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For the tens of thousands of African refugees fleeing to Yemen each year, the journey across the Gulf of Aden can be heartbreakingly difficult and dangerous - and then things often only get worse. As the overcrowded boats approach shore, smugglers sometimes force passengers in the water, and some drown. Many who survive undergo a final indignity at the hands of Yemen's two-tier immigration system.

The vast majority of African refugees fleeing to Yemen come from Somalia and Ethiopia. To its credit, Yemen welcomes Somalis fleeing the decades of conflict in their country. But Ethiopians and others risk being arrested and illegally forced to return home, possibly to face persecution. "We are escaping from danger in our country," an Ethiopian refugee told Human Rights Watch. "We are the same as other refugees, and yet we are not treated that way."

A new report from Human Rights Watch documents the harsh treatment of refugees traveling to Yemen and calls on the Yemeni government to stop systematically arresting Ethiopian asylum seekers and forcibly returning them home. The 53-page report also calls on the United Nations High Commissioner for Refugees (UNHCR) to put more pressure on the Yemeni government to meet its obligations toward all asylum seekers and refugees.

"The Yemeni government's mistreatment of Ethiopian asylum seekers is bad enough," said Gerry Simpson, refugee researcher and advocate at Human Rights Watch. "What makes it so much worse is that many of the victims have been beaten or even seen their loved ones killed during the crossing. When they go to Yemen they are traumatized and need help, not more abuse."

More than 100,000 people have arrived by boat along Yemen's coast during the past two years. Most are fleeing war or persecution at home or are in search of work. Smugglers take them from either the Somali port city of Bosasso or the town of Obock in Djibouti. The smugglers, especially those operating out of Bosasso, often treat their passengers with astonishing brutality. The  report documents cases of passengers being beaten and raped. Some were thrown overboard miles from shore.

Once the vessels sail within sight of the Yemeni coast, it is not uncommon for the smugglers to force their passengers into the water.  "As the boat came close to Yemen they started beating the people to get them off the boat," a Somali man told Human Rights Watch. "[The smuggler] had said everyone should go, but the people did not go because they are afraid. They caught my little girl and dropped her into the sea. She was 3 years old. I fought with the man, and he hit me with a stick and I lost some of my teeth. After that they started pushing all of us into the sea. They dropped all of my children into the sea - five of them. The 3-year-old girl died."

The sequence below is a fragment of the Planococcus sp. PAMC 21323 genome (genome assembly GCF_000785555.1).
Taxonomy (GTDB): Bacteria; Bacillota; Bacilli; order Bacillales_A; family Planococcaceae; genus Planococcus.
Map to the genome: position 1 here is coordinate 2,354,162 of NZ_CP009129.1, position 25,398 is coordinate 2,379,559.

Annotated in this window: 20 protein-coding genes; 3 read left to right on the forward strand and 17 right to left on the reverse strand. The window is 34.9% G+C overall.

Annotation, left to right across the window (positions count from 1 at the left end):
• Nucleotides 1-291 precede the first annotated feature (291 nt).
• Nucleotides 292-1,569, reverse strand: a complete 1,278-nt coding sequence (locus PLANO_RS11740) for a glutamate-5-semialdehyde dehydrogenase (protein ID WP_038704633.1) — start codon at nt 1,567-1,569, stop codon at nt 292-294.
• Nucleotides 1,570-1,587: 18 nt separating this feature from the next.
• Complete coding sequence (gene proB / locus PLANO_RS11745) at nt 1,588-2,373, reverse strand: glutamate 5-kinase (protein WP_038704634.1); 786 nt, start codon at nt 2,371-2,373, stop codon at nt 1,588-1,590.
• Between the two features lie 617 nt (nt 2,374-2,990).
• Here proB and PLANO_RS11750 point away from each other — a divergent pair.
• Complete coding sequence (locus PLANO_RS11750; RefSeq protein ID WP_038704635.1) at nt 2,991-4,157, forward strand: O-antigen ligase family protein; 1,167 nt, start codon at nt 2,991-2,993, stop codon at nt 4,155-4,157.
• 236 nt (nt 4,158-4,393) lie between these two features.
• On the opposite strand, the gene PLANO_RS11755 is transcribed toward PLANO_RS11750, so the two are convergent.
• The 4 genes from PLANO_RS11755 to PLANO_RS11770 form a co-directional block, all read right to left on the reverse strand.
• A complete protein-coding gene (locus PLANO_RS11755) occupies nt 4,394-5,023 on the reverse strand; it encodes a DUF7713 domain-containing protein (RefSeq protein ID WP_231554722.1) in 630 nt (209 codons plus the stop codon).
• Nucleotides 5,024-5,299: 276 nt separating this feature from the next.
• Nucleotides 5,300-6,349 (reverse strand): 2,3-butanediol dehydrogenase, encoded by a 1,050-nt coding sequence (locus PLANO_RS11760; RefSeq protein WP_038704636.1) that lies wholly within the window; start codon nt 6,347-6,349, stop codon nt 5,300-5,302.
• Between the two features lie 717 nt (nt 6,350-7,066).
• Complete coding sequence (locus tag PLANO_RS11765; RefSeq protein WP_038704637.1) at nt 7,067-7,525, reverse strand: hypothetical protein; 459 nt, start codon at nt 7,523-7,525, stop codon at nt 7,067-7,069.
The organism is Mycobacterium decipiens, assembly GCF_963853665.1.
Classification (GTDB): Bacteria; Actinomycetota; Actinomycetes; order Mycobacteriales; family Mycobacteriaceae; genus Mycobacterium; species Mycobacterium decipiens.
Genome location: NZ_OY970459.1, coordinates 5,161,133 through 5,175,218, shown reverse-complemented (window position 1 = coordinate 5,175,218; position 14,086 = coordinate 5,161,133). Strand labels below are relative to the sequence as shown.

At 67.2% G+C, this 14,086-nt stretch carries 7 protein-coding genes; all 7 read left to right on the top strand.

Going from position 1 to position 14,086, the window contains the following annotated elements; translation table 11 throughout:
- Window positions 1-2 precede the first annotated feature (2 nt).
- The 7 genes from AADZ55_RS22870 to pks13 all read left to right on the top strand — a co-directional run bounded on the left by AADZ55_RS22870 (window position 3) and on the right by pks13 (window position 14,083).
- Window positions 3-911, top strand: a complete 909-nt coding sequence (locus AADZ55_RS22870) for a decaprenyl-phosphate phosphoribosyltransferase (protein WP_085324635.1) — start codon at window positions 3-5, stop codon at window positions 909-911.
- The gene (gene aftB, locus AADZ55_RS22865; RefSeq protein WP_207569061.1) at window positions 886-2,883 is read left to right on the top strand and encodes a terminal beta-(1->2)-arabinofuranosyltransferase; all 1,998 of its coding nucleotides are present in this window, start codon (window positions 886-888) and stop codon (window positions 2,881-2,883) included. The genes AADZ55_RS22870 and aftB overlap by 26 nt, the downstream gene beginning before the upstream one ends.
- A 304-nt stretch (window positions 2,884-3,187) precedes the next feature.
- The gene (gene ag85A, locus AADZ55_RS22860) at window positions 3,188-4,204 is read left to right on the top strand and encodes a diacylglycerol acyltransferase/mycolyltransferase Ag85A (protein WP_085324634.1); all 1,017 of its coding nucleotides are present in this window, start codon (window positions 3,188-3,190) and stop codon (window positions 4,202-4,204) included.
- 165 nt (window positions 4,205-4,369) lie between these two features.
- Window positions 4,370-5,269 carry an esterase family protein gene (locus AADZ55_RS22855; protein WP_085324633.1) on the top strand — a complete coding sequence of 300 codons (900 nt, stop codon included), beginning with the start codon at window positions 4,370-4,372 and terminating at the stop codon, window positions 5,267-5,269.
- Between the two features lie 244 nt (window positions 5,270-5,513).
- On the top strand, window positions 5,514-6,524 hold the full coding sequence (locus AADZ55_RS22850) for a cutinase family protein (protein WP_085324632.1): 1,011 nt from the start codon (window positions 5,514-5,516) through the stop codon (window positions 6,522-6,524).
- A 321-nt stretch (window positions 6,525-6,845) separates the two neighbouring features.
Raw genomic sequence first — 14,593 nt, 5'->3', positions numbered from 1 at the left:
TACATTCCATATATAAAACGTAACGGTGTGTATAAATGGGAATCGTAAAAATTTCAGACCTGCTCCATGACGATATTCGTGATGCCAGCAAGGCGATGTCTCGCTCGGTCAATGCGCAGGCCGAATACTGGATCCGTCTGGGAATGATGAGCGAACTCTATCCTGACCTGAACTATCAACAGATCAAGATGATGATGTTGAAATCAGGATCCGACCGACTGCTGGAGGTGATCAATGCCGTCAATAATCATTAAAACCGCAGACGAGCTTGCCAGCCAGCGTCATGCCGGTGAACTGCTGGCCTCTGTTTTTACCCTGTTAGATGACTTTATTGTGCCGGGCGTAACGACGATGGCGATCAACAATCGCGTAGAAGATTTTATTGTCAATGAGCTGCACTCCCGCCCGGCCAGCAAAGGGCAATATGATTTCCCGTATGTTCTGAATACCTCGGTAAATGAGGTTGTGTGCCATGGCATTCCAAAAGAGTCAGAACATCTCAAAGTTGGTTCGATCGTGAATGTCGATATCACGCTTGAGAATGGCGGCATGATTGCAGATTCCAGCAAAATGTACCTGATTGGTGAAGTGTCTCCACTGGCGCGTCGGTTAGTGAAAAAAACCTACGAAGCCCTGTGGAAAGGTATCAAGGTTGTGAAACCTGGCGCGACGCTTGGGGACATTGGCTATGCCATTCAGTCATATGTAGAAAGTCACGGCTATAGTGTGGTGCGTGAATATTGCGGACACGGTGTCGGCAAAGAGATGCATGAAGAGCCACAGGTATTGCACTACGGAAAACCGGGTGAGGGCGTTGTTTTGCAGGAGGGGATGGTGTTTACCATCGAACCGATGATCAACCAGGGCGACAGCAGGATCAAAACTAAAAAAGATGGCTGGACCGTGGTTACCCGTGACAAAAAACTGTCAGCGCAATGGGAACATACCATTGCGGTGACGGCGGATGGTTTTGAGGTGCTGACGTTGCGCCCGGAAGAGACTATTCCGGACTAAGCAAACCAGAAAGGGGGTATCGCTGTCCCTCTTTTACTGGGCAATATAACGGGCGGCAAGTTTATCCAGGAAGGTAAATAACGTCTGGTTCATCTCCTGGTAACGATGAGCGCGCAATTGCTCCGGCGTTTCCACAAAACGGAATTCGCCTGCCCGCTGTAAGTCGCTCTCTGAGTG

If they make it to land,  non-Somalis who are caught by security forces typically have no meaningful opportunity to claim asylum. Most often, they are imprisoned and put on a fast track toward deportation. It is not known how many asylum seekers have been arrested and deported in this way. Neither UNHCR nor anyone else has regular access to people in immigration detention. Ethiopian embassy officials in the Yemeni capital, San'a, interview people awaiting deportation to Ethiopia, and there are disturbing indications that those officials have coerced asylum seekers into agreeing to return home.

The Ethiopian asylum seekers who manage to negotiate the obstacles in their path and reach a UNHCR office without being arrested are able to apply for refugee status. If UNHCR recognizes them as refugees the government will not arrest and deport them. But they still face discriminatory government policies that relegate them to a kind of second-tier refugee status. And their problems are not over.

The Yemeni government does not issue official identification documents to non-Somali refugees. That bars them  from claiming rights and services to which they should be entitled. Ethiopian refugees also suffer harassment and violence, fueled in part by the perception that the government will not protect them. In many cases, Yemeni police officers have refused to investigate or arrest Yemenis responsible for serious crimes against Ethiopian refugees. Human Rights Watch documented numerous cases of assault, sexual harassment, and murder of Ethiopian refugees that went unpunished.

The Human Rights Watch report acknowledges that UNHCR has a difficult job in Yemen, and notes that there are serious practical limits to its ability to influence Yemeni government policy. Still, the report concludes, the refugee agency has not done enough to pressure Yemeni authorities to protect the rights of non-Somali refugees and asylum seekers.

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